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The Other Side of Nootka

When all the boats are gone the coho come out to play!

Nootka Sound is known for many things: the first place Captain James Cook landed in British Columbia, the home of the orphaned killer whale Luna, and, of course, stellar inshore and offshore salmon fishing. But it’s not known for what’s wrestling at the end of my rod.

It’s early November and I’m standing waist deep in the Conuma River, the most important salmon nursery in the sound, battling a crimson coho towards shore. It jumped four feet in the air, raced deep into a dark pool, fled downstream to use the current and now it’s charging straight at me. I furiously reel, my hand spinning like the Road Runner’s legs. Then, just as suddenly, my drag starts screaming as the doe goes for another run.

Five minutes and several more back-and-forths later James Fisher, my guide for the day and the marketing consultant for Nootka Marine Adventures Ltd., manages to wrap his hand around her tail and pull the wild coho from the water. And then he does something that’s increasingly rare on Vancouver Island, he kills her.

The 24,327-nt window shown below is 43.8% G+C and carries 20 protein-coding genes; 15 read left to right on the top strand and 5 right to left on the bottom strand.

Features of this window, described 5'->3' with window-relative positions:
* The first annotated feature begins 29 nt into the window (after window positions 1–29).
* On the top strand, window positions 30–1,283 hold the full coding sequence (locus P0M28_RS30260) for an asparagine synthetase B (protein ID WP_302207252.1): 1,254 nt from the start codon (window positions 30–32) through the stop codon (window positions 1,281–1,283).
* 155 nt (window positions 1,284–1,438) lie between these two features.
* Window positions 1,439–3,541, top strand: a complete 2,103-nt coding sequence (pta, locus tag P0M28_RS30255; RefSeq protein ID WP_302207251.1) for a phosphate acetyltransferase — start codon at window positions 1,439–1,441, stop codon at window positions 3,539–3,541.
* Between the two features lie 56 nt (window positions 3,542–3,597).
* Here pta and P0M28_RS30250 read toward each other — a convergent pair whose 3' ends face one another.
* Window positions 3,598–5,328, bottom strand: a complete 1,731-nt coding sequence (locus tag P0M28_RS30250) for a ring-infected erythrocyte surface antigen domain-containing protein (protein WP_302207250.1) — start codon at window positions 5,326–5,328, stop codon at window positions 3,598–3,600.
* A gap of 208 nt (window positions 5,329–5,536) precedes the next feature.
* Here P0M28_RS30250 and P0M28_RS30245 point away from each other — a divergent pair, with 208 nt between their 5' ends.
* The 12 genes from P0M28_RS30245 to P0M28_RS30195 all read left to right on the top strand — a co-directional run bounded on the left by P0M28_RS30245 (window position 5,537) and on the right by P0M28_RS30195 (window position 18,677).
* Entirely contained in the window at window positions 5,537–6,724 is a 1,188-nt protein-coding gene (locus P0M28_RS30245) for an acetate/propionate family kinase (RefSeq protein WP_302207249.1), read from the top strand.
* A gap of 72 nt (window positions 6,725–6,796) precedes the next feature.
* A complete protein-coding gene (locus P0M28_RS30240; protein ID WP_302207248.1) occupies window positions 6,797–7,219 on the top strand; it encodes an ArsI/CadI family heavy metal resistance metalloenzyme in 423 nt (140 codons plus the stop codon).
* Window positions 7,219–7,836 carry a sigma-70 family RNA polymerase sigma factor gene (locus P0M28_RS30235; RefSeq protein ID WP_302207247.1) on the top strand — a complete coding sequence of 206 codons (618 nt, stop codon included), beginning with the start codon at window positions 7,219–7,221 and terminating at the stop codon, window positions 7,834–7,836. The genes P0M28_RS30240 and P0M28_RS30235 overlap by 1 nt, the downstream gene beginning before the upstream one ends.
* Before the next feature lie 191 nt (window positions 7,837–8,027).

“She’s perfect for the smoker,” he says, laying her on the riverside gravel. We’re both beaming from the excitement and natter away about the fight as we wade back into the river and start casting again.

The rivers fill with Chinook and chum and the coho start schooling near the river mouths waiting for their turn.

“There’s a lot of great fall fishing to be had in the ocean and the river,” says Fisher, as we toss weighted pink maribou jigs into a deep pool. “But no one seems to know about it.”

He starts to say more, but is interrupted with his rod tip diving towards the bottom. When he finishes fighting the biggest fish of the day, probably a 15-pound red buck, I have one follow my lure to within six feet of my rod before it snatches and runs.